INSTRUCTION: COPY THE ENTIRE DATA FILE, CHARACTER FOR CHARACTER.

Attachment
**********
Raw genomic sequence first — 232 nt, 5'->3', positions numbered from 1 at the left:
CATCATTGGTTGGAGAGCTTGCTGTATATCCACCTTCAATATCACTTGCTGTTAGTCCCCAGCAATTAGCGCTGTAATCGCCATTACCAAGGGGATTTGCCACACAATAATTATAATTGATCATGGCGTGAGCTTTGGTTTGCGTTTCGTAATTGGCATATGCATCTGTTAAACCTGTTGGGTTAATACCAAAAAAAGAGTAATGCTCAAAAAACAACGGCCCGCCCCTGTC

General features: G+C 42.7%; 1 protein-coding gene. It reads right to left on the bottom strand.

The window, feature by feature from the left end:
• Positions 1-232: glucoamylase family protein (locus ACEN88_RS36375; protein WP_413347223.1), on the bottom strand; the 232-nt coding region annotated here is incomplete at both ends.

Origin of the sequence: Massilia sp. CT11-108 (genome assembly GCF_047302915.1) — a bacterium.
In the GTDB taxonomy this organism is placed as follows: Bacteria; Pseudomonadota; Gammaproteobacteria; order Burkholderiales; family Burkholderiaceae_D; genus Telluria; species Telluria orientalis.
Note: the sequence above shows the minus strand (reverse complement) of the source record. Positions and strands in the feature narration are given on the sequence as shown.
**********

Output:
Raw genomic sequence first — 232 nt, 5'->3', positions numbered from 1 at the left:
CATCATTGGTTGGAGAGCTTGCTGTATATCCACCTTCAATATCACTTGCTGTTAGTCCCCAGCAATTAGCGCTGTAATCGCCATTACCAAGGGGATTTGCCACACAATAATTATAATTGATCATGGCGTGAGCTTTGGTTTGCGTTTCGTAATTGGCATATGCATCTGTTAAACCTGTTGGGTTAATACCAAAAAAAGAGTAATGCTCAAAAAACAACGGCCCGCCCCTGTC

General features: G+C 42.7%; 1 protein-coding gene. It reads right to left on the bottom strand.

The window, feature by feature from the left end:
• Positions 1-232: glucoamylase family protein (locus ACEN88_RS36375; protein WP_413347223.1), on the bottom strand; the 232-nt coding region annotated here is incomplete at both ends.

Origin of the sequence: Massilia sp. CT11-108 (genome assembly GCF_047302915.1) — a bacterium.
In the GTDB taxonomy this organism is placed as follows: Bacteria; Pseudomonadota; Gammaproteobacteria; order Burkholderiales; family Burkholderiaceae_D; genus Telluria; species Telluria orientalis.
Note: the sequence above shows the minus strand (reverse complement) of the source record. Positions and strands in the feature narration are given on the sequence as shown.